Dear Lily June,
The Reverend Dr. Martin Luther King, Jr. was a paragon of virtue, a human pantheon of knowledge and a crusader for social justice. He was also just a man, a human being like anyone else who believed in change, who devoted his life to working toward it, and as such, he serves as an example to all that we, too, can make a difference in our lifetimes. That he was shot and murdered, assassinated in the prime of his work towards racial equality, means that we must continue to work, in his absence, toward making his dream our reality.
There is much to say about this man and his legacy in America, especially in light of recent events. Your mother, though, as a white woman, is not the one to say it. I’m going to take this opportunity, then, to take up the quotation challenge issued to me many months ago by pennyforyourthotsblog (hi, Penny! And thanks!) and to share words on race and racism in America which haunt and inspire and provoke and enlighten in equal measures. I will spend the next three days posting the words of people of color, but on Monday, I will not post anything, in order to create a moment of silence for Dr. Martin Luther King, Jr.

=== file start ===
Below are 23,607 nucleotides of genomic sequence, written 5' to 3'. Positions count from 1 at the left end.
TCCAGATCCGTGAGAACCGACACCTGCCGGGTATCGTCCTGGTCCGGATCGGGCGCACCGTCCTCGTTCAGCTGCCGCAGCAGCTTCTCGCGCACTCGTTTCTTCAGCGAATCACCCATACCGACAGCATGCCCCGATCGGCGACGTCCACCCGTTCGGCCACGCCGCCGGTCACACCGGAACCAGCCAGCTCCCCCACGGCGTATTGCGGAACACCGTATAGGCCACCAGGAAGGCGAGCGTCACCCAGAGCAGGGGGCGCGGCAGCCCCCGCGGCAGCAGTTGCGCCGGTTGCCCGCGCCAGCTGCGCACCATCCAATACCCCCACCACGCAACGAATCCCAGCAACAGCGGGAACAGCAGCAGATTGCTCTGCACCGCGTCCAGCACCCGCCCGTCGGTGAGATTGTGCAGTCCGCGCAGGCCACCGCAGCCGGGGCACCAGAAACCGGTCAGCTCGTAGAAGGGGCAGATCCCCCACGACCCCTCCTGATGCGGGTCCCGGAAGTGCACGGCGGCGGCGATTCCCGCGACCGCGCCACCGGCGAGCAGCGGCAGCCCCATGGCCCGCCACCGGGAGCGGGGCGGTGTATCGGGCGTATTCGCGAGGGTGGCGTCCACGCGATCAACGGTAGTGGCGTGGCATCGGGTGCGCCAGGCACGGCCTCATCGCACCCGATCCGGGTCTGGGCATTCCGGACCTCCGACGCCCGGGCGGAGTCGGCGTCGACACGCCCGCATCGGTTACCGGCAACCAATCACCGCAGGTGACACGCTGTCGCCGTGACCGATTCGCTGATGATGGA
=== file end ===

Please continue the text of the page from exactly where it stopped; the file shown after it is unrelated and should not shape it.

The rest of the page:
“We must not pretend that the countless people who are targeted by police are ‘isolated.’ They are the canaries in the coal mine whose deaths, civil and literal, warn us that no one can breathe in this atmosphere. They are the ones who recognize that unlawful police stops corrode all our civil liberties and threaten all our lives. Until their voices matter too, our justice system will continue to be anything but.”
~Supreme Court Justice, Sonia Sotomeyer (America’s first Latinx justice, and first justice of Hispanic origins)
For this challenge, I nominate Orchidblue’s Blog, wordskeepmesane, and not throwing stones to post three consecutive days worth of quotations, but I add the additional option: That if you wish, you should attempt to post and promote the words of someone who does not share your race, ethnicity, skin color, religion, gender, sex, and/or sexual orientation.
- By Haplochromis – Own work, CC BY-SA 3.0, https://commons.wikimedia.org/w/index.php?curid=6206121